Youth in Singapore are generally “lost” when it comes to politics. There is no clear leadership. The PAP expects them to join YPAP or involve themselves in “constructive” contribution towards society. Very few would want to involve themselves with the Opposition directly. In the end, it seems that there is no way out.
Carlos Abdullah made a fantastic suggestion in his post, Singapore Youth Parliament. The idea is however, not new as the United Kingdom already has a Youth Parliament in place for about 11 years. But it could be a shot in the arm for youths in Singapore, who are clueless about politics, as Mr Abdullah correctly pointed out in the quote above.
Youths today, which is also my generation, are apathetic about the issues surrounding around or in Singapore. Mention an opposition MP’s name, and you will draw blank stares. Talk to them about the latest policy that the PAP has introduced, and they will lose interest.
I do not think it is an issue as to which party a youth is affiliated with, which is Mr Abdullah’s concern. We could follow the British system, where youths represent their region in Parliament. In Singapore’s context, a youth could represent his own housing estate that he or she is living in, for example: Tampines, Woodlands. If they are elected, they will be charged with representing the views of all the young people in their housing estates.
More importantly, the selection process for youths to stand for election in to the Youth Parliament should be open to every young people, from the age of 13 to the age of 35, as suggested by Mr Abdullah and which I concur. Elections can be held every 2 years, where young people from 13-35 years old are allowed to vote and stand for election.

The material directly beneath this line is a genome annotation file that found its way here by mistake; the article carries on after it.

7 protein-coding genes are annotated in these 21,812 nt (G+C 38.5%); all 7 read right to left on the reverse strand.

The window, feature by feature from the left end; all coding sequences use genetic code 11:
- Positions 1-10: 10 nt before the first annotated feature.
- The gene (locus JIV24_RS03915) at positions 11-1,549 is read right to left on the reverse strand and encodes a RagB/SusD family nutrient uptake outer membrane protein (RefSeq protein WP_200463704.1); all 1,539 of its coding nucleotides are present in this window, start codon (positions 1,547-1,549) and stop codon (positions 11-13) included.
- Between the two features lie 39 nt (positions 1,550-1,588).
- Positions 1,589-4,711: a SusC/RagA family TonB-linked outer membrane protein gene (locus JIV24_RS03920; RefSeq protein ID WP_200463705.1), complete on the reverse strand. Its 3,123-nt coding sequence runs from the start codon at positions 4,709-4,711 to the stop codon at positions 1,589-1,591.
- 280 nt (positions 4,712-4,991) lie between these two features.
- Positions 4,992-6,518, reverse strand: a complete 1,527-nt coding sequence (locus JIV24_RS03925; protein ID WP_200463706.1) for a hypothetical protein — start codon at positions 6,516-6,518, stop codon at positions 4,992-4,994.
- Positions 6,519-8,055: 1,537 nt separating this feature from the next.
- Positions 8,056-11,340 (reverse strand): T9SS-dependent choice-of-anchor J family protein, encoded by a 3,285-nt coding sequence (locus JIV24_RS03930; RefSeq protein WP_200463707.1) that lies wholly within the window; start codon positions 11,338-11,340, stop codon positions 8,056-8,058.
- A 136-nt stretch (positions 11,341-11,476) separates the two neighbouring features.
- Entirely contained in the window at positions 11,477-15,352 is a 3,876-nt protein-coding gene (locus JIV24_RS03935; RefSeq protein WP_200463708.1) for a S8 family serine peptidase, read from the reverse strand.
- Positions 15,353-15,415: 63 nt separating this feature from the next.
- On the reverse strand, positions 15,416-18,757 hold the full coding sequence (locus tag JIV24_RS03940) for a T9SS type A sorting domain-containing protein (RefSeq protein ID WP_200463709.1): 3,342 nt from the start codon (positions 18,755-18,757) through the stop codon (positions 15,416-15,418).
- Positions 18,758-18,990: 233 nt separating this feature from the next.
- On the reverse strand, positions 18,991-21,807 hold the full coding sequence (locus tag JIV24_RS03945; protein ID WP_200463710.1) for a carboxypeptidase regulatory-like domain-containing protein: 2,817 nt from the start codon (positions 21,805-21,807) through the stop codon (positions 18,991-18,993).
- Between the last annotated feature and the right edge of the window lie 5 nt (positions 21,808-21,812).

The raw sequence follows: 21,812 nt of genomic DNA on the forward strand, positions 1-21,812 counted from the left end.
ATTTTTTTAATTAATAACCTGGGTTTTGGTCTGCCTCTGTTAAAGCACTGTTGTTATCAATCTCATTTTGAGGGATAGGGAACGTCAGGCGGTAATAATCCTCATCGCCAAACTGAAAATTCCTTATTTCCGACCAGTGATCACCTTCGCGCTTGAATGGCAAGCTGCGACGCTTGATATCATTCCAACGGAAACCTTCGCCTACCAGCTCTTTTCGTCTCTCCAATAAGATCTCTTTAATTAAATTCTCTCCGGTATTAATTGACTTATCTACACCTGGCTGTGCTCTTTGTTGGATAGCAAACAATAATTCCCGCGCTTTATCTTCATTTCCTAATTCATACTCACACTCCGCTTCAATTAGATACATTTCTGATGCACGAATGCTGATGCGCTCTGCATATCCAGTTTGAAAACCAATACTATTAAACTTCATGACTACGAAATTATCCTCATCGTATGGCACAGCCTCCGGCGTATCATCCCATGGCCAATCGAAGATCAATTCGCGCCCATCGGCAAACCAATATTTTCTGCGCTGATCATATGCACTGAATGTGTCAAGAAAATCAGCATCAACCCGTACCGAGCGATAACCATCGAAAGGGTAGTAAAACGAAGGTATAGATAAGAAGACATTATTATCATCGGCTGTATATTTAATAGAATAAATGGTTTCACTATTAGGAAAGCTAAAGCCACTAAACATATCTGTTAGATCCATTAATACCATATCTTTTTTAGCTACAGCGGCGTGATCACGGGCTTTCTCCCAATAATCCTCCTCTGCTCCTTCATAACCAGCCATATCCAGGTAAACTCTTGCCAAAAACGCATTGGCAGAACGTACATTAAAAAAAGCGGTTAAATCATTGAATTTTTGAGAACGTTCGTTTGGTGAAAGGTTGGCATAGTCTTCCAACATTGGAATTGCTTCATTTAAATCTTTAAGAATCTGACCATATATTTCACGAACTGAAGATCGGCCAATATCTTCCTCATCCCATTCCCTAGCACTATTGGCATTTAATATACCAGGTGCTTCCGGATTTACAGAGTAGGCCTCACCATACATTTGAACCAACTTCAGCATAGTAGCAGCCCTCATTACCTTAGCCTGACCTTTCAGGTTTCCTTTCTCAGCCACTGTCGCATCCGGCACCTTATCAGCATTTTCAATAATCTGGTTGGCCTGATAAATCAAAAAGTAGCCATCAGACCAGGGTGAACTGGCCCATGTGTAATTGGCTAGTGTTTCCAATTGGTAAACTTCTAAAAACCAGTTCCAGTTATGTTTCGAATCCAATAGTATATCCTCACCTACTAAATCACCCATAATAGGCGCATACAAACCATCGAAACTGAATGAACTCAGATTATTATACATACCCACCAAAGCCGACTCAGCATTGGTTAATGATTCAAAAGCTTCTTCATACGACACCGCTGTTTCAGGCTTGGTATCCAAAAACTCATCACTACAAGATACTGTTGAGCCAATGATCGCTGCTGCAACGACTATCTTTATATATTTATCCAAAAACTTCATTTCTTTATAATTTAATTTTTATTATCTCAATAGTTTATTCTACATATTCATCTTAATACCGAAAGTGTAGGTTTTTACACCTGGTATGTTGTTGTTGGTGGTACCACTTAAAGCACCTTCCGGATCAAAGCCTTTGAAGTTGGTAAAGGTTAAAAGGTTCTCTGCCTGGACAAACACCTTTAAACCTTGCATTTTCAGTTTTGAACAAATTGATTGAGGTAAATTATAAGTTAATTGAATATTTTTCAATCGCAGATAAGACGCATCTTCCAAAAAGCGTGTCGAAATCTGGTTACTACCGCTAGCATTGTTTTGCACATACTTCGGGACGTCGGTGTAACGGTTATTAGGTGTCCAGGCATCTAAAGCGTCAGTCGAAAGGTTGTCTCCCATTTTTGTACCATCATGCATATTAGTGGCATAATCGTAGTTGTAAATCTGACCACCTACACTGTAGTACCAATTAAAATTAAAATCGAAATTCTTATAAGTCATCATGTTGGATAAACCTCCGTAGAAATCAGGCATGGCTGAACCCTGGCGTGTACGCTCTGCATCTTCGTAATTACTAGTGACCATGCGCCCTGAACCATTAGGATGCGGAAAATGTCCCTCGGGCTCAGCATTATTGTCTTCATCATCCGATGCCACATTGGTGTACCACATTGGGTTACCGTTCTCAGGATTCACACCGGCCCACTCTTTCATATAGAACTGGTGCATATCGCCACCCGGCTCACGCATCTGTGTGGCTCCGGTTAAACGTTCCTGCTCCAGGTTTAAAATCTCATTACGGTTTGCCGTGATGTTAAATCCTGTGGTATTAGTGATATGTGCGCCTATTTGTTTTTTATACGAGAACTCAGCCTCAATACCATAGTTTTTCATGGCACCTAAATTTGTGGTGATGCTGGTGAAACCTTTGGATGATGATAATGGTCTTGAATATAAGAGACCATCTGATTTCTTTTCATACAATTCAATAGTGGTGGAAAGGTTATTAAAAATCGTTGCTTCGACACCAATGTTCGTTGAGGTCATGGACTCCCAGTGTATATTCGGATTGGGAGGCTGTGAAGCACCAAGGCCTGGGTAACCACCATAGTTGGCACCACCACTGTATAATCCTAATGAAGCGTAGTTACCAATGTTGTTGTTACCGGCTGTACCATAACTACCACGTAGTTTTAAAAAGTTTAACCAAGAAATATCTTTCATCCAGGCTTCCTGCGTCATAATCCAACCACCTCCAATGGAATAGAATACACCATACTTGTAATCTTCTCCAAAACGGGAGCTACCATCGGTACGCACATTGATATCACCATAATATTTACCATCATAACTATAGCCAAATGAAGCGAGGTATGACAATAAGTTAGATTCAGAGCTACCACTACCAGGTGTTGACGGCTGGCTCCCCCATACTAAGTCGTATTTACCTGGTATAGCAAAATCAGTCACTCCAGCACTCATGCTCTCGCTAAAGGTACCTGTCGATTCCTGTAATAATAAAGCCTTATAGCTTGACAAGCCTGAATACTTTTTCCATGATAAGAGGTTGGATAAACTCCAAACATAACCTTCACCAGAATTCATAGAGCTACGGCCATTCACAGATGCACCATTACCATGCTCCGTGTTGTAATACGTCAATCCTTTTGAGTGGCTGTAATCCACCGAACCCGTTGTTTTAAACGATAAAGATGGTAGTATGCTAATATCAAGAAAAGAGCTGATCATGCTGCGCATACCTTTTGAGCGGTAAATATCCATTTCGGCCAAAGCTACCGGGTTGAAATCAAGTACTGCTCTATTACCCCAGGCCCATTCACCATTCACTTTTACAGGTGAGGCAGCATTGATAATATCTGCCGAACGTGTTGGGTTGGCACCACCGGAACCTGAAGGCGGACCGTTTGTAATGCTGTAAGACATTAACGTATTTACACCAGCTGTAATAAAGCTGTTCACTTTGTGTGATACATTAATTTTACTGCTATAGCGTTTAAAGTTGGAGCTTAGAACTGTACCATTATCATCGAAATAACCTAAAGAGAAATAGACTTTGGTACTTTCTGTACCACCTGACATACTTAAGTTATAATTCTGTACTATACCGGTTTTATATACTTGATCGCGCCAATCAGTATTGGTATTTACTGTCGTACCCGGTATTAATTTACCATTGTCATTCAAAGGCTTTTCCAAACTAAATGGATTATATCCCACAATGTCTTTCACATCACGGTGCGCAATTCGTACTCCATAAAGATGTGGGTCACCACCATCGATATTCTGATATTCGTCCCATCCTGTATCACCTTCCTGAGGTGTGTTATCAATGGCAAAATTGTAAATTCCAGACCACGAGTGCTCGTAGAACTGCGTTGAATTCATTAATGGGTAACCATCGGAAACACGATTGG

The UK Parliament is open to EVERYONE. Which means young people who suffer from disabilities are also allowed to stand for and vote in elections. This is an example which Singapore should emulate. It would also be nice if a youth’s education background is not an important factor. Whether the youth is from a neighbourhood school or from an elite school, he or she should have a fair chance to have a shot in being in Parliament.
As a young person, I’m very excited about the prospect of having a Youth Parliament. But the current political system in Singapore must be changed first or this ideas will never see the light of day. As Callan Tham points out matter-of-factly, ‘..this would never become reality until the current political landscape is changed dramatically.’
I will end this post with the mother of all quotes by Mr Abdullah: ‘Politics is not only for old people’.
Below are videos of the UK Youth Parliament and a Member of Youth Parliament candidate.
(HT: The title of this post is one of the mottos of the UK Youth Parliament)